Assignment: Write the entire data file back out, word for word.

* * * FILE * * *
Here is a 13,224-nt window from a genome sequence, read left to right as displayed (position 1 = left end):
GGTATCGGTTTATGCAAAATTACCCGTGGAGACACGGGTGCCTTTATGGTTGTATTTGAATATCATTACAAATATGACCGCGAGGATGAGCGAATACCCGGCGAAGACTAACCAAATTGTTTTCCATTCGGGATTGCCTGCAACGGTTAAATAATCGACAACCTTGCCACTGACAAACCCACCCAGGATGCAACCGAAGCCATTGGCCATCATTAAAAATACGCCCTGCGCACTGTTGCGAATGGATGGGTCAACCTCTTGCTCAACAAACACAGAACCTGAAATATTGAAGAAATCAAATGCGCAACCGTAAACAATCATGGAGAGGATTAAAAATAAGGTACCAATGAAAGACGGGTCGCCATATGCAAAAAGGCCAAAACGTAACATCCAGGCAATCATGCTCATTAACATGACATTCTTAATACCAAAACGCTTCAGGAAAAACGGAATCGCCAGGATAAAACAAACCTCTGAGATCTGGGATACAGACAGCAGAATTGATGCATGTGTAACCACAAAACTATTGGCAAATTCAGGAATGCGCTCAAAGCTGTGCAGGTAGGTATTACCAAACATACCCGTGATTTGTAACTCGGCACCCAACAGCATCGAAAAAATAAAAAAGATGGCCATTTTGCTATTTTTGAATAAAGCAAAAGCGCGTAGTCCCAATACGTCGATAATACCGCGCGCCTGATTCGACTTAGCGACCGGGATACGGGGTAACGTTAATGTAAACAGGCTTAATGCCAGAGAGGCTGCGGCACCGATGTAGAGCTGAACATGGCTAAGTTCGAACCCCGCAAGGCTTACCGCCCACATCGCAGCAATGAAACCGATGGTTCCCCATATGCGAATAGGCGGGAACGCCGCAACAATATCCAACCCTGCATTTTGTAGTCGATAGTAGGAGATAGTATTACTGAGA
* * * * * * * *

Here is a 13,224-nt window from a genome sequence, read left to right as displayed (position 1 = left end):
GGTATCGGTTTATGCAAAATTACCCGTGGAGACACGGGTGCCTTTATGGTTGTATTTGAATATCATTACAAATATGACCGCGAGGATGAGCGAATACCCGGCGAAGACTAACCAAATTGTTTTCCATTCGGGATTGCCTGCAACGGTTAAATAATCGACAACCTTGCCACTGACAAACCCACCCAGGATGCAACCGAAGCCATTGGCCATCATTAAAAATACGCCCTGCGCACTGTTGCGAATGGATGGGTCAACCTCTTGCTCAACAAACACAGAACCTGAAATATTGAAGAAATCAAATGCGCAACCGTAAACAATCATGGAGAGGATTAAAAATAAGGTACCAATGAAAGACGGGTCGCCATATGCAAAAAGGCCAAAACGTAACATCCAGGCAATCATGCTCATTAACATGACATTCTTAATACCAAAACGCTTCAGGAAAAACGGAATCGCCAGGATAAAACAAACCTCTGAGATCTGGGATACAGACAGCAGAATTGATGCATGTGTAACCACAAAACTATTGGCAAATTCAGGAATGCGCTCAAAGCTGTGCAGGTAGGTATTACCAAACATACCCGTGATTTGTAACTCGGCACCCAACAGCATCGAAAAAATAAAAAAGATGGCCATTTTGCTATTTTTGAATAAAGCAAAAGCGCGTAGTCCCAATACGTCGATAATACCGCGCGCCTGATTCGACTTAGCGACCGGGATACGGGGTAACGTTAATGTAAACAGGCTTAATGCCAGAGAGGCTGCGGCACCGATGTAGAGCTGAACATGGCTAAGTTCGAACCCCGCAAGGCTTACCGCCCACATCGCAGCAATGAAACCGATGGTTCCCCATATGCGAATAGGCGGGAACGCCGCAACAATATCCAACCCTGCATTTTGTAGTCGATAGTAGGAGATAGTATTACTGAGA